Duet for One Voice
Dance piece based on Jean Cocteau’s play Le bel indifférent Choreography by Aletta Collins, music composed and arranged by Scott Walker [ROH2 commission: world premiere]
Conor Doyle, Omar Gordon, Daniel Hay-Gordon, HyeKyoung Kim, Lorena Randi & Polly Eachus (dancers)
Tom Cairns – Designer
Charles Balfour – Lighting design
La voix humaine
Monologue by Jean Cocteau set to music by Francis Poulenc [Production commissioned by ROH2]
Woman – Nuccia Focile
Tom Cairns – Director & Designer
Reviewed by: Peter Reed
Reviewed: 17 June, 2011
Venue: Linbury Studio Theatre at the Royal Opera House, Covent Garden, London
Love – or, rather, its absence and withdrawal – releases its addictive poison into the Cocteau dance/opera double-bill created by choreographer Aletta Collins and director/designer Tom Cairns.
Duet for One Voice, a dance piece to an electronic score by Scott Walker, takes its cue from a monologue Jean Cocteau wrote for a man in the throes of a failing love-affair, which he later (in 1940) reworked for Edith Piaf, the victim in a hopeless relationship with a man who couldn’t care less about her. The re-title was Le bel indifférent, which could be translated as ‘handsome but indifferent’ but which was anglicised more loosely as Duet for One Voice. Aletta Collins’s version, which could reasonably be called ‘La belle indifférente’, puts a woman, perhaps one should say Woman, in the driving seat. She sits in a red armchair reading Le Monde. She is oblivious to the seething chaos and anxiety acted out all around her by five dancers, the three men aspects of the one ignored lover, desperate for some response, and by turns furious, frustrated and miserable that it is not forthcoming, the two women dancers expressing the fantasy and bitterness of the non-existent love-affair.
The movement, detailed, athletic and highly charged, doesn’t tip over the edge into mere exaggerated histrionics, which is more than be said for Scott Walker’s overwrought score, a soundscape worthy of the name. The 1960s’ soulful pop star, now a venerable, reclusive and romantic composer/cult icon, has indulged his taste for apocalyptic portentousness with knobs on. Fragments of melody from sampled sax, trumpet and cello vie with animal-like snarling and that well-worked alienation trope of electronic scores, sorry, soundscapes, the magnified sound of dripping water. I’ve got an idea that Cocteau had in mind something a bit, a lot, more intimate, but, as a generator for the detailed dance, Walker’s doom-laden earnestness is admirably over-the-top. At the end of this half-hour marathon of lovelessness, one of the dancers prized away the newspaper from the nerveless fingers of the woman. She had fallen asleep with indifference – perhaps the music wasn’t loud enough.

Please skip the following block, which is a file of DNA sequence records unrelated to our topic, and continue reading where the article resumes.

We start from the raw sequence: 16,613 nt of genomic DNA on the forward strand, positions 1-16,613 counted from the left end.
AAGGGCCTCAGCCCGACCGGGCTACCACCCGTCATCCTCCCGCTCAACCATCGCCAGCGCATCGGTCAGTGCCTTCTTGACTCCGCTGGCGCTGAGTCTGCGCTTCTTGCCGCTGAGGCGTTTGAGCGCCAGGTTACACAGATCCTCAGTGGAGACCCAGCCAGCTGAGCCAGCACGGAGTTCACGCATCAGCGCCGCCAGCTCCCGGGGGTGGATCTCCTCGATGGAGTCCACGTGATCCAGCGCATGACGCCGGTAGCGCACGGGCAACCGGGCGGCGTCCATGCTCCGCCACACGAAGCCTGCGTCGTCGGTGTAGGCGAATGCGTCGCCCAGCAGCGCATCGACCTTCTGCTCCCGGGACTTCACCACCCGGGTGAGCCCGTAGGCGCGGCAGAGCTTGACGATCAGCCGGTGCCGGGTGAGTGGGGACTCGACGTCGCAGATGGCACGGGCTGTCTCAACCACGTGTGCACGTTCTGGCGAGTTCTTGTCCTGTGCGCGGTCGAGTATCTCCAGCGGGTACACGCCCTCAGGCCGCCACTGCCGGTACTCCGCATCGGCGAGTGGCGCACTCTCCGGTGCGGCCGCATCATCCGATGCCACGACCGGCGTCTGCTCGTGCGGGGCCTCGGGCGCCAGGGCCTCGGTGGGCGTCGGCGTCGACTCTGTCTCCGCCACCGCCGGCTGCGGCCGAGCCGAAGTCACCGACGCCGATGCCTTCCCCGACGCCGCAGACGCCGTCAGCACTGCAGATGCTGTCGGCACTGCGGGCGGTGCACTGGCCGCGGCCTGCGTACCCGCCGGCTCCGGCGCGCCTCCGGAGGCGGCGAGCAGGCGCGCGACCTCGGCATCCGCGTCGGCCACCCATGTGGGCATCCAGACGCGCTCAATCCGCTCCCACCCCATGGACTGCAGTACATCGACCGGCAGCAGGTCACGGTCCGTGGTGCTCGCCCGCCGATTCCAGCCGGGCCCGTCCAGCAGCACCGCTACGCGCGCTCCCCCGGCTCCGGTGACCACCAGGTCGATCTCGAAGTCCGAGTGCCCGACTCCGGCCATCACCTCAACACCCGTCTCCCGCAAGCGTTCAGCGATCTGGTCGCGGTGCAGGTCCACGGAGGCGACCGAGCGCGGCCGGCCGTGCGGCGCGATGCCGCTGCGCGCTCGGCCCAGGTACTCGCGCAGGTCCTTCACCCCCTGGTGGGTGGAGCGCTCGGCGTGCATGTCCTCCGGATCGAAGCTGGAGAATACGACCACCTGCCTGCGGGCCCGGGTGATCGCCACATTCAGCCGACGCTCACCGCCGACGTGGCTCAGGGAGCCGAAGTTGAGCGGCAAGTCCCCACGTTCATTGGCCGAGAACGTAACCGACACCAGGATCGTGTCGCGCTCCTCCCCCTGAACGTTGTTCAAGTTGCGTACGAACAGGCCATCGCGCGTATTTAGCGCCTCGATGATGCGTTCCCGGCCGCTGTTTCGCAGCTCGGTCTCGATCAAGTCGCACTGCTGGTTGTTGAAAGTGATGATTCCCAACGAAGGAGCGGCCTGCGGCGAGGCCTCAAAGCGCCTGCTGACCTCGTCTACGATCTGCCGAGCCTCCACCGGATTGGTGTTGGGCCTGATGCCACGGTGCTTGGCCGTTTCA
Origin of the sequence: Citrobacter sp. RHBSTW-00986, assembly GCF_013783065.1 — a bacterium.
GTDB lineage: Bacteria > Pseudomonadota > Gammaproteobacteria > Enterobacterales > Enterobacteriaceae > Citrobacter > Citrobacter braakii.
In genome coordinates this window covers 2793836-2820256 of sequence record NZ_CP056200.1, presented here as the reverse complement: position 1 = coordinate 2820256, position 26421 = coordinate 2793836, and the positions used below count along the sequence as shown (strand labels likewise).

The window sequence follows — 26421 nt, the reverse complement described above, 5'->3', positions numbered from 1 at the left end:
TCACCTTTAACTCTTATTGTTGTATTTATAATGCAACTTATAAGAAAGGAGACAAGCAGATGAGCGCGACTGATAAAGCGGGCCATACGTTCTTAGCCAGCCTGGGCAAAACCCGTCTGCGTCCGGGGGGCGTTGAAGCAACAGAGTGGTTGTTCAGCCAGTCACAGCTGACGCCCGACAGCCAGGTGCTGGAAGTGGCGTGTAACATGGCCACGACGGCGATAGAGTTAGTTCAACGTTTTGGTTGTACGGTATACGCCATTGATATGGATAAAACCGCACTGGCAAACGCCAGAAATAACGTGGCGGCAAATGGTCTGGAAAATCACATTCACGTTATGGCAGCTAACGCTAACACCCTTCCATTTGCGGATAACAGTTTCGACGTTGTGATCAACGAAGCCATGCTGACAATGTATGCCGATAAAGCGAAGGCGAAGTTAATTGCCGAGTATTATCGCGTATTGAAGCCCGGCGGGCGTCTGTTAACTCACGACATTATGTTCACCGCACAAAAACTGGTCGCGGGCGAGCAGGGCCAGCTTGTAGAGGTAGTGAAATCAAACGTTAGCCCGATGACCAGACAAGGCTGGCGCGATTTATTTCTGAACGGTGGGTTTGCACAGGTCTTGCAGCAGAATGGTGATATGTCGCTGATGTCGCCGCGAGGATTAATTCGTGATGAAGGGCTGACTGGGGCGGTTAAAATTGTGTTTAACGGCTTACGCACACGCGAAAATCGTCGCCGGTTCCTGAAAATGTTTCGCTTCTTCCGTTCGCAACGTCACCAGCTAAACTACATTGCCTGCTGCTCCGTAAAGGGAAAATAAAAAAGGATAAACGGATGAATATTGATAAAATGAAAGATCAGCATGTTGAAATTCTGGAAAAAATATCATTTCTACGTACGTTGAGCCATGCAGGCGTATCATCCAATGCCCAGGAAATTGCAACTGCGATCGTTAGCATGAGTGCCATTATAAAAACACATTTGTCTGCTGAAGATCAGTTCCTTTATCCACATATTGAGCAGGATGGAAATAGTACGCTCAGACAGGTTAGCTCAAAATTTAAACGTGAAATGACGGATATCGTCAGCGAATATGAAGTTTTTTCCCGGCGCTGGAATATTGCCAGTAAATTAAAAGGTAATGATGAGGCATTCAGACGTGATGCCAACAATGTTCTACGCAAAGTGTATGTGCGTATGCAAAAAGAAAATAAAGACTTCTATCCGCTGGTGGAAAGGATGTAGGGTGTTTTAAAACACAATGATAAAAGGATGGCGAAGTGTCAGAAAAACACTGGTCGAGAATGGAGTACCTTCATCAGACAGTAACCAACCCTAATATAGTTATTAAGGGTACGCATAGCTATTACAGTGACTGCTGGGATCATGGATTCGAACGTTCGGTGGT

The same armchair figures in Tom Cairns’s 1950s set for his new staging of La voix humaine, Poulenc’s 1959 setting of Cocteau’s monologue for a woman, alone in her Paris apartment, talking on the phone for the last time to the lover who has just left her. The bedroom set, dominated by a hideous, French rococo-revisited bed, is a genteelly squalid prototype of Tracey Emin’s notorious installation, as precisely observed as the other character in the drama, the Bakelite phone on its long lead, with all its vagaries of crossed lines and being cut off by human operators (remember them?).
Some performances of La voix humaine can be so extreme as to make Powder her Face blush. Nuccia Focile played it straight, with disarming truthfulness, and with just a few, very telling histrionic moments. Her light soprano recalls that of Denise Duval, who first sang the role. Focile was superbly natural in her presentation of a conversation of which we only hear one side, and her wheedling pleas and threats to her ex-lover, expressed in the familiar intimacy that is about to be history, was just how it is – unbearable, an Erwartung with manners or a Marschallin who cannot let go with middle-aged, dignified resignation. Focile has the full measure of how the role sits in between speech and song, so that the moments of unbridled lyricism came as quite a shock; and her continental delivery of the cleverly French-inflected English translation gave it a sexy exoticism. She was very impressive.
Garry Walker kept Southbank Sinfonia on a tight, hyper-responsive rein, so that you could hear clearly how Poulenc piles on the agony, from the light relief of 1950s’ telephonic technology to her wrapping her ex-lover’s voice around her neck. Great stuff!
- Further performances at 7.45 p.m. until Saturday 25 June [no performances on 21 & 23]
- Box office: 020 7304 4000
- Royal Opera